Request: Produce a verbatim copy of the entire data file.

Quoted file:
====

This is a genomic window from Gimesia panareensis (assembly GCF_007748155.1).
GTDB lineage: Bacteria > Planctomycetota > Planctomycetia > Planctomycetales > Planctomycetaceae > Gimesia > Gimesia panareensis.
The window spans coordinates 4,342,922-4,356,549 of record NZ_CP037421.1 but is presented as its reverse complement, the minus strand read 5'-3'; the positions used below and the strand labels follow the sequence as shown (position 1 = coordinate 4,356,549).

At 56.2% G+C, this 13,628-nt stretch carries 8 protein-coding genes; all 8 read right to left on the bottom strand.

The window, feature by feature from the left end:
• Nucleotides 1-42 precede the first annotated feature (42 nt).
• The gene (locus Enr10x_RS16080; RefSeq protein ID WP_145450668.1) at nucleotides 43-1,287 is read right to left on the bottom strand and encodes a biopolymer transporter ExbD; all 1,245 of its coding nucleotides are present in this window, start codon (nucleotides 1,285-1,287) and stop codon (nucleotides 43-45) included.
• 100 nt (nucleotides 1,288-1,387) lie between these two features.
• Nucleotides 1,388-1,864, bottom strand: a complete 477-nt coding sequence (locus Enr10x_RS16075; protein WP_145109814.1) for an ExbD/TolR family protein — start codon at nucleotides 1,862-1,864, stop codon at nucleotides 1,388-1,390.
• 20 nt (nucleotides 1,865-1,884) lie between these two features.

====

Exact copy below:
This is a genomic window from Gimesia panareensis (assembly GCF_007748155.1).
GTDB lineage: Bacteria > Planctomycetota > Planctomycetia > Planctomycetales > Planctomycetaceae > Gimesia > Gimesia panareensis.
The window spans coordinates 4,342,922-4,356,549 of record NZ_CP037421.1 but is presented as its reverse complement, the minus strand read 5'-3'; the positions used below and the strand labels follow the sequence as shown (position 1 = coordinate 4,356,549).

At 56.2% G+C, this 13,628-nt stretch carries 8 protein-coding genes; all 8 read right to left on the bottom strand.

The window, feature by feature from the left end:
• Nucleotides 1-42 precede the first annotated feature (42 nt).
• The gene (locus Enr10x_RS16080; RefSeq protein ID WP_145450668.1) at nucleotides 43-1,287 is read right to left on the bottom strand and encodes a biopolymer transporter ExbD; all 1,245 of its coding nucleotides are present in this window, start codon (nucleotides 1,285-1,287) and stop codon (nucleotides 43-45) included.
• 100 nt (nucleotides 1,288-1,387) lie between these two features.
• Nucleotides 1,388-1,864, bottom strand: a complete 477-nt coding sequence (locus Enr10x_RS16075; protein WP_145109814.1) for an ExbD/TolR family protein — start codon at nucleotides 1,862-1,864, stop codon at nucleotides 1,388-1,390.
• 20 nt (nucleotides 1,865-1,884) lie between these two features.